Strong Winds Forecast to Whip Up Snowfall
BY TARA DEERING
Eastern Nebraska woke up today to a one-two punch of snow and strong winds as part of a large storm that was on course to wreak havoc from Minnesota to Texas. Most area schools are closed and the roads are slick and snow-covered.
"This is one of the most impressive
storms we've seen in a while," said Cliff Cole, a forecaster with the National
Weather Service office in North Platte, Neb. "This is winter with a capital
Freezing rain and sleet turned to snow across eastern Nebraska Thursday night.
The southeastern part of the state was expected to get hit with the heaviest snow, possibly picking up between 4 and 8 inches. The snowfall probably will cease by 3 p.m. today, said Cathy Zapotocny, a meteorologist with the National Weather Service office in Valley.
Winds are expected to pose
the worst problems through the morning and afternoon, reaching speeds of
20 mph to 30 mph, Zapotocny said. With visibility possibly being limited
to less than a mile in some areas, eastern Nebraska is expected to experience
Temperatures started to dip Thursday, and the trend was expected to continue. The high in Lincoln on Thursday was 29 degrees, but by 8p.m. the temperature had dropped to 19.
In anticipation of the storm, road crews across the region - including Omaha, Lincoln and Council Bluffs - coated streets with sand and salt.
The sleet that fell Thursday
caused only a few highway accidents, said Lt. Tom Schwarten of the Nebraska
"People either left early from work or slowed their speeds," he said. "As it stands right now have been very lucky. But the forecast isn't that promising, so that could change."
Mary Hanke, assistant manager at the Flying J Travel Plaza near Gretna, said Thursday afternoon that she expected semitrailer trucks to overflow the parking lot overnight as the storm barreled down on the region.
Hanke said the parking lot
holds 150 semis. But on days like Thursday when severe weather hits, truck
drivers create 50 to 60 additional parking spots, and semis spill onto
the shoulder of Nebraska Highway 31.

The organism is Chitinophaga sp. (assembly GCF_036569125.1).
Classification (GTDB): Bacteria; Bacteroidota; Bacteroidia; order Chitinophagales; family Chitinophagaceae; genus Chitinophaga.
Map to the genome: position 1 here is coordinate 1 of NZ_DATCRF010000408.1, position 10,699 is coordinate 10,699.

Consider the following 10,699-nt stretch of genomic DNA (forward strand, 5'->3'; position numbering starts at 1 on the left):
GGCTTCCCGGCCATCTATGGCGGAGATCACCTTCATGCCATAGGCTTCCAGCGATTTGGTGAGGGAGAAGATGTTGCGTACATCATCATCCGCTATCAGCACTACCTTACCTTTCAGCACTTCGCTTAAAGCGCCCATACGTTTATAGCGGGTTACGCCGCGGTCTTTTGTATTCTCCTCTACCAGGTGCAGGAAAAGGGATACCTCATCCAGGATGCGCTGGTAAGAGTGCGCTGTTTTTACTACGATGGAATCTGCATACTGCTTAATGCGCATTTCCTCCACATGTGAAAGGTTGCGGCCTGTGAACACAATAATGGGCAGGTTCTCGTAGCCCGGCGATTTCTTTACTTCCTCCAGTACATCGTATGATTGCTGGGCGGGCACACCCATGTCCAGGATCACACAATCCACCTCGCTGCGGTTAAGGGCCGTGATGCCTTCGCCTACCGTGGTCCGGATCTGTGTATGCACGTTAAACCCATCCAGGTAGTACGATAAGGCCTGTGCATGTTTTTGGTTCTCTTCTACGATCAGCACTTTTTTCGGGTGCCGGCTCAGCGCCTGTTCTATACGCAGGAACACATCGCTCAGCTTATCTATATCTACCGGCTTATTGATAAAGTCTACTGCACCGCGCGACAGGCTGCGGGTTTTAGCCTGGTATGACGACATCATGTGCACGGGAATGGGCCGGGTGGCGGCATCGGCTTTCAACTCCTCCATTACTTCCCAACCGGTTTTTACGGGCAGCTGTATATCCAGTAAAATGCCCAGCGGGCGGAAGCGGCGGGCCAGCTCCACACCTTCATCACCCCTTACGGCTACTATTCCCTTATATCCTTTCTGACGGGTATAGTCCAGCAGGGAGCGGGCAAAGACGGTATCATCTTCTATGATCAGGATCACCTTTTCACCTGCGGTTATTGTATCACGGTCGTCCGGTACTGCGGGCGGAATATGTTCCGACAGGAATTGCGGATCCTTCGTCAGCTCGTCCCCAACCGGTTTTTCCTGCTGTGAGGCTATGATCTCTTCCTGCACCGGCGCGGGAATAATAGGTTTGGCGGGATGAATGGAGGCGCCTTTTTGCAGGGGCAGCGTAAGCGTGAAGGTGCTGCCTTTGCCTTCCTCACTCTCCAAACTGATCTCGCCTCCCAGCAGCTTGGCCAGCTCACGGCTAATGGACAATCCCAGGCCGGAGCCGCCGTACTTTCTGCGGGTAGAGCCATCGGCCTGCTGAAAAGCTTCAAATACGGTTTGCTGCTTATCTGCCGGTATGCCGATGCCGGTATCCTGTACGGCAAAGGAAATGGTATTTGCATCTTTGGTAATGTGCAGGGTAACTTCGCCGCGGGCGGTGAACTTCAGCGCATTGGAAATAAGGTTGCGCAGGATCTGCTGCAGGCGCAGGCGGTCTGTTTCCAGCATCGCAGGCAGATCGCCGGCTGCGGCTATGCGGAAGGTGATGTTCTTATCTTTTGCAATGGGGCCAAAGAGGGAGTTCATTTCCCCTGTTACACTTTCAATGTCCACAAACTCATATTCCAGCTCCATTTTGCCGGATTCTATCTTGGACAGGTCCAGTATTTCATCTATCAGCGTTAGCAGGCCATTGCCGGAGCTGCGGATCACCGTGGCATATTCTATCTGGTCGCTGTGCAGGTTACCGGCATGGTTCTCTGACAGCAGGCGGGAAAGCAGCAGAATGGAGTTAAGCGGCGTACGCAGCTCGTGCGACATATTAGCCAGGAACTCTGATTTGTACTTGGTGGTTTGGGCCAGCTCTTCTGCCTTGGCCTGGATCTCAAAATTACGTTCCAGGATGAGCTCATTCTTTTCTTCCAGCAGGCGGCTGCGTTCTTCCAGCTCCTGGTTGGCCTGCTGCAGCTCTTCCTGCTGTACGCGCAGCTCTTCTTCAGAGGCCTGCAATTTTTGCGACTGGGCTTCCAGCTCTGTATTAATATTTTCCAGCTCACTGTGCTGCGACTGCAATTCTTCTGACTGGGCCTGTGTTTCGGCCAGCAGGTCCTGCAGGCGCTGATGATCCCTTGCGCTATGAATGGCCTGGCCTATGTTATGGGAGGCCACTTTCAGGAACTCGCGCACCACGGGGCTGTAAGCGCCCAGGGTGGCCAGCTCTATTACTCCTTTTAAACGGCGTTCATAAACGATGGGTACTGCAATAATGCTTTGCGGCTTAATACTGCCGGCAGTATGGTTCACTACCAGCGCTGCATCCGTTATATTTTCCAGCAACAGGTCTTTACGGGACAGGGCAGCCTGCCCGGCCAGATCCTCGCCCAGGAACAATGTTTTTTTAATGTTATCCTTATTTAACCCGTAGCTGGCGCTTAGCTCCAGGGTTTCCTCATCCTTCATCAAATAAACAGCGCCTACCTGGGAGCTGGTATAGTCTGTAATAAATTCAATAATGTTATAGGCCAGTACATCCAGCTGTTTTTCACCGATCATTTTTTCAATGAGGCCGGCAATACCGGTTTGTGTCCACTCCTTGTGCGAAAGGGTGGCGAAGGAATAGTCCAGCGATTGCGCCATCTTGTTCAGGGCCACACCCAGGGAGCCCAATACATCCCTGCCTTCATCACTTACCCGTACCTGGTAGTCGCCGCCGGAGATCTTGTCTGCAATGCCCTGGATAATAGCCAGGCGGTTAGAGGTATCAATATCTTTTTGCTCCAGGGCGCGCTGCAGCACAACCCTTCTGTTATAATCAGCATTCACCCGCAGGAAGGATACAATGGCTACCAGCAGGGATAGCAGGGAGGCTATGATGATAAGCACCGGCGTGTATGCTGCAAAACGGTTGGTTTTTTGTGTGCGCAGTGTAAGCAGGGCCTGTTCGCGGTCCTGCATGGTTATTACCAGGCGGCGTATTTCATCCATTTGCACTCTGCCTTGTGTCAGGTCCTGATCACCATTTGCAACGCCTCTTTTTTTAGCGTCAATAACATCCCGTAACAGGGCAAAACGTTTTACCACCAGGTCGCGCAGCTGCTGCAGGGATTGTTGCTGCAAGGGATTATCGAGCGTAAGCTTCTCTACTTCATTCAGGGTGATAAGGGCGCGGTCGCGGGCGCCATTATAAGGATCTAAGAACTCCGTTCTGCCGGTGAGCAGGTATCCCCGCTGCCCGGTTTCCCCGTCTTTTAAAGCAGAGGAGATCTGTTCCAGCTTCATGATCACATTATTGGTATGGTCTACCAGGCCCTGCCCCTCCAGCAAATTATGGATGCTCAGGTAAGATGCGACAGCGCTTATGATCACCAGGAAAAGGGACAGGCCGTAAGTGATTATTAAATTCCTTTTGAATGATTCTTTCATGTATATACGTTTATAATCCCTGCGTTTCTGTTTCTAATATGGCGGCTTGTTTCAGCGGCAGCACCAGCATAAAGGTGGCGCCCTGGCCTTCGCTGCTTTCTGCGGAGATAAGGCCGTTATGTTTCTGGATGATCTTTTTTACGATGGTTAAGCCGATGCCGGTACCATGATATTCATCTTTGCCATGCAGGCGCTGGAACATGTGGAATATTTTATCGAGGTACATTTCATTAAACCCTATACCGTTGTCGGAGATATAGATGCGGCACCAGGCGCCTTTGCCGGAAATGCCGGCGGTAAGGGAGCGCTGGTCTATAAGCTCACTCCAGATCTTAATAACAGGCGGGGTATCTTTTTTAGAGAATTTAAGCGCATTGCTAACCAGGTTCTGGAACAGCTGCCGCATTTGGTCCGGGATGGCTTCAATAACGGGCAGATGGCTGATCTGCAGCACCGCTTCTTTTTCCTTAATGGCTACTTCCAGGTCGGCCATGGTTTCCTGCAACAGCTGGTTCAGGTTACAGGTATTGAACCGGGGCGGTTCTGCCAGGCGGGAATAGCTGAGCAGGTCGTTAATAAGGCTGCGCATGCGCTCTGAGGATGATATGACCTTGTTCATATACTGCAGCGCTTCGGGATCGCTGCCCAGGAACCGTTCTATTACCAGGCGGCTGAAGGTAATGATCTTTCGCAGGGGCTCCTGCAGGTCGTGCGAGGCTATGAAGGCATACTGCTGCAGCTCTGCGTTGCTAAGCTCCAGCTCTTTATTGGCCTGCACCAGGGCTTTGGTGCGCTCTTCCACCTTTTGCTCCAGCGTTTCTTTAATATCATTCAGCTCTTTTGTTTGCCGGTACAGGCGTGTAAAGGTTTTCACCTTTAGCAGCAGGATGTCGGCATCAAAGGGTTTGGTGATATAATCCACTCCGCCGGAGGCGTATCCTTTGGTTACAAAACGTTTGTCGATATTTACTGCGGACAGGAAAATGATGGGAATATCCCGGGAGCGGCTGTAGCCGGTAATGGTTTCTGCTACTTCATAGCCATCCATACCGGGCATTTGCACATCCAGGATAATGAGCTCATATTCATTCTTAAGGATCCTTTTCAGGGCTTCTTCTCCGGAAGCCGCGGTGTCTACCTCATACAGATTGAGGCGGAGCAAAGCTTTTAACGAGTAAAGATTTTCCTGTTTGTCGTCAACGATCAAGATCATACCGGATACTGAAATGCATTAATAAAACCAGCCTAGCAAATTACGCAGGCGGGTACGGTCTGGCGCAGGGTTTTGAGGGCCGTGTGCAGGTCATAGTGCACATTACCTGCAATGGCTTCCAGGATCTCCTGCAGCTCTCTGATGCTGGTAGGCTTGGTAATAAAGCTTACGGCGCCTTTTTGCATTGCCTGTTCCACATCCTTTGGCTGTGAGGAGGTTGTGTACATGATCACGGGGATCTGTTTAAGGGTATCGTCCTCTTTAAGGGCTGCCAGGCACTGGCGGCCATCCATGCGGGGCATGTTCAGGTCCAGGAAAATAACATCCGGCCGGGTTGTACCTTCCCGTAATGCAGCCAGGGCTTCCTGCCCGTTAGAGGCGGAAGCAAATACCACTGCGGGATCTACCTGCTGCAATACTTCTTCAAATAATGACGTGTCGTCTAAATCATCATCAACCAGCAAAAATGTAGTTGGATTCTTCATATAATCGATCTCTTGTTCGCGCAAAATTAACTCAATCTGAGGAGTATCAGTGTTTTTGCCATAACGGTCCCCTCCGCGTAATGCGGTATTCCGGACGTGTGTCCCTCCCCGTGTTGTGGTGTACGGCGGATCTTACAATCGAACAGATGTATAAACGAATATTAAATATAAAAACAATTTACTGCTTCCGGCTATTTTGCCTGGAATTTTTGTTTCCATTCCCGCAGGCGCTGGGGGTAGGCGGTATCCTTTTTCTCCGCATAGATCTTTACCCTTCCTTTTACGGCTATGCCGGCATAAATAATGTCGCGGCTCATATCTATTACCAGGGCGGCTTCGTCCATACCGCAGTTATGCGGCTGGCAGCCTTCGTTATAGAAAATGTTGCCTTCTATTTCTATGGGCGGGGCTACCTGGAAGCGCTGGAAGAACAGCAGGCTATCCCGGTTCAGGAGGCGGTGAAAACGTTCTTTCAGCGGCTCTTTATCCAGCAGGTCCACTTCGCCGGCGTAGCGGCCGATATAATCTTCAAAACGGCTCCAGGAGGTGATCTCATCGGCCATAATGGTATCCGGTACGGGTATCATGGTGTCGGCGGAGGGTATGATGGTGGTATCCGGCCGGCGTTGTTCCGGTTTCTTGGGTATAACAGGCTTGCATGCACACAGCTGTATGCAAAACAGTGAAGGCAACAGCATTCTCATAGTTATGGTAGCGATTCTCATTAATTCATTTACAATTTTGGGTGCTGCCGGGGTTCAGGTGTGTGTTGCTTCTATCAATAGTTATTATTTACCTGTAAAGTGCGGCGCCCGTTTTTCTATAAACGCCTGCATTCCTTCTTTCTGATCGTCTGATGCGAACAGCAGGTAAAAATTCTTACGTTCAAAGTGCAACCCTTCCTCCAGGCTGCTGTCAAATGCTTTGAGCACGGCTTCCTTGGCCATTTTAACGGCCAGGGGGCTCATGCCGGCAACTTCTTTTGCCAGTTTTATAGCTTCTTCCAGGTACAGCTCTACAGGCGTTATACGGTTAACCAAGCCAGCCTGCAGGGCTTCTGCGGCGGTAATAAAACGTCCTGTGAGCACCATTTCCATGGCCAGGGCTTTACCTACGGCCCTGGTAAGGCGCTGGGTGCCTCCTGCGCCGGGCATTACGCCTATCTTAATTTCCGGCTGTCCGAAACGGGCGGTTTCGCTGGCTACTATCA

"If it's going to be a bad night, a lot of them shut down early in anticipation of (truck stops) filling," Hanke said.
Charles Camp did just that. Camp, who drives for a transport company out of Indiana, was headed west on Interstate 80 when he came across the first hint of bad weather about noon in Des Moines, where it was drizzling.
"But it wasn't until I got down the road (just past Omaha) that it really got nasty," Camp said.
The slick roads caused by the drizzle led Camp to seek shelter and ride out the storm at the Flying J.
Camp, who has driven over the road for 51 years, said he has seen too many accidents to take a chance driving in icy conditions.
"Eighteen-wheelers ain't something to play with," he said.
Hardware and grocery stores all seemed to agree that products used to melt ice were hot items Thursday.
"We've sold more ice melt today
than in the last three years combined," said Steve Schrader, owner of Dundee
Todd Bradwisch, assistant manager at the Menards in Bellevue, said the store has been getting calls all day from people inquiring about ice melting products. Unfortunately, the store ran out Thursday afternoon and more had to be ordered, Bradwisch said. The store expected to receive the shipment this morning.
At Menards, prices for ice melt vary from $2 to $6, depending on the bag's size, which range from 10 pounds to 50 pounds.
After a day of canceled classes and events across the metro area Thursday, most school districts and colleges held off on making decisions about today's classes.
Cindy Workman, a spokeswoman for Creighton University, said no decision would be made until early today.
Luanne Nelson, spokeswoman for the Omaha School District, said late Thursday that school officials would make a cancellation decision very early this morning.
No new arrangements are being made for Omaha district students to make up Thursday's missed day of school. Elementary students already plan to spend an extra 25 minutes in school until the end of the year.
The extra time, which starts Monday, was added to make up for time lost to heat and snow. It also gives the district a cushion in the event of more snow days.
Middle and high school students still have time remaining in their schedules before they have to start making up missed school days.
This week's vigorous storm appears to be part of a new weather pattern that has set up over the Plains states in the past few weeks, said Al Dutcher, Nebraska's state climatologist. The pattern favors powerful, slow-moving storms that develop over Arizona and move across the central Plains. The storms thrive on abundant moisture from the Gulf of Mexico and turn it into heavy precipitation, including everything from thunderstorms in Texas to more than a foot of snow in the Dakotas.
These storms are the kind that can break droughts, Dutcher said. But they make life miserable for the people in their path. In Nebraska and Iowa, the storms often bring a mix of ice and snow because the Midlands end up being the dividing line between the cold and warm air, Dutcher said.
World-Herald staff writers Nathan Odgaard and Veronica Rosman contributed to this report.